Zero or Many
A Primary Key performs 2 functions:
It ensures that an entity's records are unique.
It links one entity's records to the records of another entity.
In a typical data model, you'll use a bold font format applied to your primary keys. In the Customer entity shown below, the customerEmail is the primary key.
Any data that uniquely identifies an entity can serve as the primary key. For a customer's account, email address and unique user ids are the most common primary keys.
Foreign keys refer to the attributes of one entity pointing to the primary key of another entity. They act as a cross-reference between entities. In a typical data model, it's best practice to use italics to represent foreign keys.
If you look at the Transaction entity, you can see customerEmail and productId data objects. These italicized data objects are your foreign keys.
Some data models include an attribute's data type. It's best practice to display these data types in parentheses next to the data object. In Unqork, the data type might be any of the following:
Now let's see how a data model can translate to an Unqork application. Say you build an Unqork application for an insurance client. The application lets a customer buy insurance products from their website. The client already has a database set up. So, the data coming out of your Unqork application must match the client's database.
You can use the earlier data model to guide you in your application creation. Here's the data model again for reference:
To create a secure application that collects this example's data, you'll use 10 modules. Four of these modules are front-end modules. The other 6 modules are API (application programming interface) and schema modules. The API and schema modules use remote execute functionality. These 6 modules work in the back-end to capture and transfer data. They also keep your application secure.
You can find all the modules in the following workspace: https://training.unqork.io/workspaces/5f8e40a7d2b8870237a2270c/applications/602d9f5a0167540a815ddc4f/modules.
NOTE To this use case, you'll only review the front-end modules.
Create New Customer - Front End Module
The Create New Customer - Front Endmodule is where your customer creates their account. After your customer completes this module, they'll click Save. This module collects all attributes in the Customer entity. Note that the Email field serves as the primary key.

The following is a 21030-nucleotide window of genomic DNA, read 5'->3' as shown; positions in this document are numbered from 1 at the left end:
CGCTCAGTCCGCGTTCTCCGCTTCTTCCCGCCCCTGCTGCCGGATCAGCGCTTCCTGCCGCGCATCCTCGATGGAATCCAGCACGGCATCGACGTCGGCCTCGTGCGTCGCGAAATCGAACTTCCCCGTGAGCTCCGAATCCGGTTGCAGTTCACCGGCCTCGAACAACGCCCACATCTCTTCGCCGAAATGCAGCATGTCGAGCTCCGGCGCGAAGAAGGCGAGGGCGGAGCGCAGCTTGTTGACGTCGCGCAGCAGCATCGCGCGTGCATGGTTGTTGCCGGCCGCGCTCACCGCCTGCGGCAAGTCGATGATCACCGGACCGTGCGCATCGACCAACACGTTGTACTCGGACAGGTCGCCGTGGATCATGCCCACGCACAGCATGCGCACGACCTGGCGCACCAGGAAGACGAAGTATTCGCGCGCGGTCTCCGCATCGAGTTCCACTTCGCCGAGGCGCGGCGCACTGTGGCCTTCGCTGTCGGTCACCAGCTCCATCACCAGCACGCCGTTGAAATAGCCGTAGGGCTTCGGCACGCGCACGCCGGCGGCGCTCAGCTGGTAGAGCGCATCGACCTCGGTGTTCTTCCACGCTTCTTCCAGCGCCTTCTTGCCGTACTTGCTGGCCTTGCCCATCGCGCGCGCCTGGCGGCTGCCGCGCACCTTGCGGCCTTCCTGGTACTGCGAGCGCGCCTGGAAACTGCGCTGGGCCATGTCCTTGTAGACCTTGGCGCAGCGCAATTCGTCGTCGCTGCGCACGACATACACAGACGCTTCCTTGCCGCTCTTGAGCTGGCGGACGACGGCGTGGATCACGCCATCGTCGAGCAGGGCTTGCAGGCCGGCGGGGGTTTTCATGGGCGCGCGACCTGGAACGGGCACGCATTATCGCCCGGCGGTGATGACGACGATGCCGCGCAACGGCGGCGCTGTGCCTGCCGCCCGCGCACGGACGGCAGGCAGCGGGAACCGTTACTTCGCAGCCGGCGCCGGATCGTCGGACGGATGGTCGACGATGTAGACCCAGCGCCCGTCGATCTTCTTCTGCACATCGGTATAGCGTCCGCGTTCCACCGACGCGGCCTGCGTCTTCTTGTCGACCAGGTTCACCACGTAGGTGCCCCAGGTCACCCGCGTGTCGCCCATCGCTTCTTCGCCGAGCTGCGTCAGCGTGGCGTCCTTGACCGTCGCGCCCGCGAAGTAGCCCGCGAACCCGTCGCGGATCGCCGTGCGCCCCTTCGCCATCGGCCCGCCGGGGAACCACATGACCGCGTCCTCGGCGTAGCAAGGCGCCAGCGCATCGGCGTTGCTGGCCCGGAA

Create Product - Front End Module
Using the Create Product - Front Endmodule, you can create insurance products, assigning them a name and price.
After creating the product, the API module creates a submission ID for the product. The submission ID is the productId.
Create New Transaction - Front End Module
The Create New Transaction - Front Endmodule references the data collected in the previous modules. Using this data, the New Transaction module creates a new transaction.
First, your customer enters their email address (the primary key). If they haven't created an account yet, they're redirected to the Create Customer module.
If they already created an account, they see the product options. In the drop-down field, they select which policy to buy. The price field populates on selection of a policy.
When the customer clicks Purchase, the module creates the transaction ID. The transaction ID stores to the database.
Admin Dashboard Module
Finally, the Admin Dashboard module is where you find all your data. Your data model objects (Customer, Transaction, and Product) show in your dashboard. Go to the Transactions section to see your customerEmail and productId foreign keys.
Here is the link to the workspace with all the modules for this application: https://training.unqork.io/workspaces/5f8e40a7d2b8870237a2270c/applications/602d9f5a0167540a815ddc4f/modules.
Or, here are the links to each module in this application:
Create New Customer - Front End
Create New Customer - API
Customers - Schema
Create Product - Front End
Create Product - API
Products - Schema
Create New Transaction - Front End
Checking Existing Customer - API
Create New Transaction - API
Transactions - Schema